10
\$\begingroup\$

I am a long time imperative programmer (mostly C++) taking my first forays into functional programming with Scala.

I am following some online tutorials about functional programming and Scala and I'm trying to piece what I've learned into a representative example (the kind of thing I might do in my day job as a game programmer).

I'm looking for feedback primarily on the functional style and structure but I'm also interested in hearing about Scala or FP naming conventions I may be unaware off.

The program consists of some battler objects that have attack and defend stats. They each get a turn per round to perform an action and the winner is the last battler left.

object Main
{
  case class Battler(name : String, health : Int, damage : Int, mentality : Mentality)
  {
    def decideAction(battlers : Seq[Battler]) : Action = mentality.decideAction(this, battlers)
  }

  abstract class Mentality(healthBeforeHeal : Int, attackStrategy : (Battler, Seq[Battler]) => Battler)
  {
    def decideAction(us : Battler, battlers : Seq[Battler]) : Action =
    {
      (us, battlers) match
      {
        case (Battler(_, ourHealth, _, _), _) if ourHealth < healthBeforeHeal => HealAction(us.name)
        case (_, Nil) => HealAction(us.name)
        case (_, xs) => AttackAction(us.name, attackStrategy(us, xs).name)
      }
    }
  }

  object Mentality
  {
    def getUnhealthiestNotUs(us : Battler, battlers : Seq[Battler]) : Battler =
      battlers.filterNot(_.name == us.name).min(Ordering.by((x : Battler) => x.health))

    def getHealthiestNotUs(us : Battler, battlers : Seq[Battler]) : Battler =
      battlers.filterNot(_.name == us.name).max(Ordering.by((x : Battler) => x.health))

    def getStrongestNotUs(us : Battler, battlers : Seq[Battler]) : Battler =
      battlers.filterNot(_.name == us.name).max(Ordering.by((x : Battler) => x.damage))
  }

  case class AttackingMentality extends Mentality(10, Mentality.getStrongestNotUs)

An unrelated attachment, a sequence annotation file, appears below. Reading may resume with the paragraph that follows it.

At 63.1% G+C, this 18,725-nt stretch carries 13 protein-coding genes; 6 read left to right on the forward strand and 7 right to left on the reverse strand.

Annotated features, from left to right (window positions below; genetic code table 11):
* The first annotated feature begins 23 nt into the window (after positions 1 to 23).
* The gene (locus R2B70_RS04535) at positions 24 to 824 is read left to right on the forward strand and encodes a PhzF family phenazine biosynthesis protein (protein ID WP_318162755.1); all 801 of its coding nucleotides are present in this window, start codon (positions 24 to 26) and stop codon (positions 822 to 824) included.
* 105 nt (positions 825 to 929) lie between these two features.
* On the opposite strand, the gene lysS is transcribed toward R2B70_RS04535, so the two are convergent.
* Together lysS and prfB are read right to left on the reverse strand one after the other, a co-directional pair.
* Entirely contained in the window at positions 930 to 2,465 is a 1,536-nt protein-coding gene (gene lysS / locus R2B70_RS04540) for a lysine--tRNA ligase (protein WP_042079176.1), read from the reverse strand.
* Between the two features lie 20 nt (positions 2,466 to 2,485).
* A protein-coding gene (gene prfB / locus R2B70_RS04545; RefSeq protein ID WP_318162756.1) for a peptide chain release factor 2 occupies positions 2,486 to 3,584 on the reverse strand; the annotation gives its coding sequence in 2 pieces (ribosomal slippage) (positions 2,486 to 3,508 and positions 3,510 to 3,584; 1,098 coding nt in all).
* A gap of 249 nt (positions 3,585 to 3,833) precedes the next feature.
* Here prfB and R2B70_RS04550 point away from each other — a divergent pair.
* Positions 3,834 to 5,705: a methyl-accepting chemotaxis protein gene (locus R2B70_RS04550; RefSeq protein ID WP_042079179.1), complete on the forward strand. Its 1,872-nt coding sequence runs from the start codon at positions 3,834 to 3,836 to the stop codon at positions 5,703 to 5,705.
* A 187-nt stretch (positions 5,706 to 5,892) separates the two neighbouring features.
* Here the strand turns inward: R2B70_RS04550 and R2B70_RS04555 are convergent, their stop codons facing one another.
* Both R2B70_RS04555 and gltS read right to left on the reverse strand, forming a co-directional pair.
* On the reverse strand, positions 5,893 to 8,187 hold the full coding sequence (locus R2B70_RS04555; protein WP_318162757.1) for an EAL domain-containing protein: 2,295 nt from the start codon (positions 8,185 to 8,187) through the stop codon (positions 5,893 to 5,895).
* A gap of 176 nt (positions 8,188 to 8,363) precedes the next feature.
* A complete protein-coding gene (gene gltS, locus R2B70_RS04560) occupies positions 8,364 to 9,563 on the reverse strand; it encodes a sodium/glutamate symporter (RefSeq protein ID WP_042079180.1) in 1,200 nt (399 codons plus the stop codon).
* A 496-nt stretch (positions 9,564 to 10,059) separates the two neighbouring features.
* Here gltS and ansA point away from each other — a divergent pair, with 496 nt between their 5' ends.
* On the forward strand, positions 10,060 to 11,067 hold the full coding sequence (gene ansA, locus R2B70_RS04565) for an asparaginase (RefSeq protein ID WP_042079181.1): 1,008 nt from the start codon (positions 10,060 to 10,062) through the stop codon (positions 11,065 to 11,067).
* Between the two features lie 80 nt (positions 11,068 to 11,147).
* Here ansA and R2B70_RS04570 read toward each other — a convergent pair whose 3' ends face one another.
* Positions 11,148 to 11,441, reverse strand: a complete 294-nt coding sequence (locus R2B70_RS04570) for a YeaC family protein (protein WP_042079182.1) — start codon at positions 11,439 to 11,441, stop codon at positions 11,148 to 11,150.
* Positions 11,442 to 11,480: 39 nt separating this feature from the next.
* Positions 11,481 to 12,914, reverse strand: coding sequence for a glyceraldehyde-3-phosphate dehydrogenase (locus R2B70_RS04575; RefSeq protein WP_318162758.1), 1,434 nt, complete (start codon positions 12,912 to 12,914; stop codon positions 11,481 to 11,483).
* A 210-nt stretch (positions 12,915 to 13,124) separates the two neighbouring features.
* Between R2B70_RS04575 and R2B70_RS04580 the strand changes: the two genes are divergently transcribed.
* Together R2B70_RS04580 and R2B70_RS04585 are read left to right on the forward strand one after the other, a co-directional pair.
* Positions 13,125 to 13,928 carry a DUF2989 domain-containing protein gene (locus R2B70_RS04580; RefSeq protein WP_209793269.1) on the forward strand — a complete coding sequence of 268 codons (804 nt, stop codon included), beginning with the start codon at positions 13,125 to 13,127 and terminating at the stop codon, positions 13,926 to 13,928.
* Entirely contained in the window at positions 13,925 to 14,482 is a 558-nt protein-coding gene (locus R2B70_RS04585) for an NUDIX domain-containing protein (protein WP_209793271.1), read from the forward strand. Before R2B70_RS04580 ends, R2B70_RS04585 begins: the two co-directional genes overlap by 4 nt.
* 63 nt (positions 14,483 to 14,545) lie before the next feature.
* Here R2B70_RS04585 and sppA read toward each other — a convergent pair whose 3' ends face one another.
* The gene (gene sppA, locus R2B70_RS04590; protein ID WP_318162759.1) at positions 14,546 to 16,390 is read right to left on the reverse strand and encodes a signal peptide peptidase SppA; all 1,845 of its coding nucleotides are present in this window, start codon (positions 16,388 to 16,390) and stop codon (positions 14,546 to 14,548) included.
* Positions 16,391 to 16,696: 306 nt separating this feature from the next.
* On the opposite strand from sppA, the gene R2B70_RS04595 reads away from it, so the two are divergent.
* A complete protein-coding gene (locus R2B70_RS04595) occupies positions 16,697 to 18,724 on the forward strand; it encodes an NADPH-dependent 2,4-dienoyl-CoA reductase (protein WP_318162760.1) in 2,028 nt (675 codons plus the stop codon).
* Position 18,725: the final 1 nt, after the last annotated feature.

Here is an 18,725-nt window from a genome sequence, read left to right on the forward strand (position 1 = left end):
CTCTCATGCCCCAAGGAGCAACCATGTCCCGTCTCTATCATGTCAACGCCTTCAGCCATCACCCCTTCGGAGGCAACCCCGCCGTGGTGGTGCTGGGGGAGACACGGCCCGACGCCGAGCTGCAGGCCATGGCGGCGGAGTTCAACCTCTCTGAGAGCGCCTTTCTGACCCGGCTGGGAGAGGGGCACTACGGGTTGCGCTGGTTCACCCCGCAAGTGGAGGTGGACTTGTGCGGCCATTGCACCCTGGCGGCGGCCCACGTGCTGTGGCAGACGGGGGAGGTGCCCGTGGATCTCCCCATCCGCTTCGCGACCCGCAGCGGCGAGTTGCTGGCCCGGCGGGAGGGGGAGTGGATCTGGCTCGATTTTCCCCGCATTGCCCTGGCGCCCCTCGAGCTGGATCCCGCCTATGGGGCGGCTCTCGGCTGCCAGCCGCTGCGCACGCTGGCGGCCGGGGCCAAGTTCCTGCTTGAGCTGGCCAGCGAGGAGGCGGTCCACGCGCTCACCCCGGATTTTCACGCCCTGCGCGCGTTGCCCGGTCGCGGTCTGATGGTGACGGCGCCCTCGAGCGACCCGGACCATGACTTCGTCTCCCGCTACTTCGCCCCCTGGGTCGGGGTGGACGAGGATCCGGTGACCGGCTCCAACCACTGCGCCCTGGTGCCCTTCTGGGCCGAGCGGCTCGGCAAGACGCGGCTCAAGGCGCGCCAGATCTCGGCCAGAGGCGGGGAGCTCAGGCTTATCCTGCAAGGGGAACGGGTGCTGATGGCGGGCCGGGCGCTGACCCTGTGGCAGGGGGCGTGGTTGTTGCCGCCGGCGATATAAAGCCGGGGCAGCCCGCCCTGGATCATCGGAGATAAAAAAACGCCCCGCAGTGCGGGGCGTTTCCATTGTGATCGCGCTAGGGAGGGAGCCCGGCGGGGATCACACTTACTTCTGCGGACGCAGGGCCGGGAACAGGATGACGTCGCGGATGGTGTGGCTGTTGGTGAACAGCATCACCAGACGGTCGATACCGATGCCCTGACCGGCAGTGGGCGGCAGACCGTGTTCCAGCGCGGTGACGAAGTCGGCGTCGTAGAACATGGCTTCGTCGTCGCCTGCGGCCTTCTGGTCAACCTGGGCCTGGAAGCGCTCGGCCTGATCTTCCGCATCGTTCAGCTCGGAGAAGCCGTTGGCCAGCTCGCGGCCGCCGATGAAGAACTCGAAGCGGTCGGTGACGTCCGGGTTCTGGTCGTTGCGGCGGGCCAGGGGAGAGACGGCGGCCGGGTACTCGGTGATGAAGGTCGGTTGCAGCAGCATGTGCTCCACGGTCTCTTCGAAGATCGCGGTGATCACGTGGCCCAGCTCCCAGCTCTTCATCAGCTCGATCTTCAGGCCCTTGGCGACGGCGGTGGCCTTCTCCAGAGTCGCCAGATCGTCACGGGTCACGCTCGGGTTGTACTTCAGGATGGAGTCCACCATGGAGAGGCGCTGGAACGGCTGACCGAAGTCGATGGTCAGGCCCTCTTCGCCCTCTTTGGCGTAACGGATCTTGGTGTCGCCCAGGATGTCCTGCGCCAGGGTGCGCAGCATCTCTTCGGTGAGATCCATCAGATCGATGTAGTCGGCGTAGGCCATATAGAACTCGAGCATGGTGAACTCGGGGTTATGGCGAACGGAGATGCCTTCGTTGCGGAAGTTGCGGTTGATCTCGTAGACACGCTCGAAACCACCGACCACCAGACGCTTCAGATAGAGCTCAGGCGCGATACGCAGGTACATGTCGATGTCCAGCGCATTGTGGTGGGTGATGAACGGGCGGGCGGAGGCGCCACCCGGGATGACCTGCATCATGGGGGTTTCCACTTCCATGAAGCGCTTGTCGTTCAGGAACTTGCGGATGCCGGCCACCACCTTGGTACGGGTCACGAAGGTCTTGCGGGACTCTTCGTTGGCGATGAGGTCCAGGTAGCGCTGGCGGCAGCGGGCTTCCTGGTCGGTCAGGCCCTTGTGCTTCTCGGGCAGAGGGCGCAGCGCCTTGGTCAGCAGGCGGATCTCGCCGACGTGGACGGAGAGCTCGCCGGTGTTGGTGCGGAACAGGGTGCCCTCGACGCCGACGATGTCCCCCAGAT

case class DefendingMentality extends Mentality(50, Mentality.getUnhealthiestNotUs)

  sealed trait Action
  {
    def apply(battlers : Seq[Battler]) : Seq[Battler]
  }

  object Action
  {
    def perform(battlers : Seq[Battler], actions : Seq[Action]) : Seq[Battler] =
    {
      actions match
      {
        case h :: t => perform(h(battlers), t)
        case Nil => battlers
      }
    }
  }

  case class AttackAction(attackName : String, defendName : String) extends Action
  {
    def apply(battlers : Seq[Battler]) : Seq[Battler] =
    {
      battlers.find(_.name == attackName) match
      {
        case Some(a) => battlers.map(d => if (d.name == defendName) attack(a, d) else d)
        case _ => battlers
      }
    }

    override def toString : String = attackName + " attacks " + defendName

    private def attack(attacker : Battler, defender : Battler) : Battler =
      Battler(defender.name, defender.health - attacker.damage, defender.damage, defender.mentality)
  }

  case class HealAction(name : String) extends Action
  {
    def apply(battlers : Seq[Battler]) : Seq[Battler] = battlers.map(b => if (b.name == name) heal(b) else b)

    override def toString : String = name + " heals themself"

    private def heal(b : Battler) : Battler = Battler(b.name, b.health + 10, b.damage, b.mentality)
  }

  type Round = (Seq[Battler], Int) => (Seq[Action], Int)

  def nextRound : Round =
  {
    (battlers, roundNum) =>
    {
      val actions = for(battler <- battlers) yield(battler.decideAction(battlers))
      (actions, roundNum + 1)
    }
  }

  def fight(battlers: Seq[Battler]) : Unit =
  {
    println("Begin Fight")
    println("Fighters: " + battlers.map(x => x.name + " Health: " + x.health.toString).mkString(", "))

    def loop(battlers: Seq[Battler], roundNum : Int) : Seq[Battler] =
    {
      battlers match
      {
        case Nil => battlers
        case h :: Nil => battlers
        case _ =>
        {
          val (actions, newRoundNum) = nextRound(battlers, roundNum)

          println("Begin Round: " + newRoundNum)
          println(actions.mkString("\n"))
          println("End Round")

          val stillAlive = Action.perform(battlers, actions).filter(_.health > 0)
          println("Still Alive: " + stillAlive.map(x => x.name + " Health: " + x.health.toString).mkString(", "))

          loop(stillAlive, newRoundNum)
        }
      }
    }

    val winners = loop(battlers, 0)

    println("End Fight")
    println("Winner: " + winners.map(x => x.name + " Health: " + x.health.toString).mkString(", "))
  }

  def main(args : Array[String]) : Unit =
  {
    val battlers = List(
      Battler(name = "Wizard", health = 60, damage = 60, mentality = DefendingMentality()),
      Battler(name = "Bot", health = 90, damage = 20, mentality = AttackingMentality()),
      Battler(name = "Boxer", health = 120, damage = 9, mentality = AttackingMentality())
    )

    fight(battlers)
  }
}
\$\endgroup\$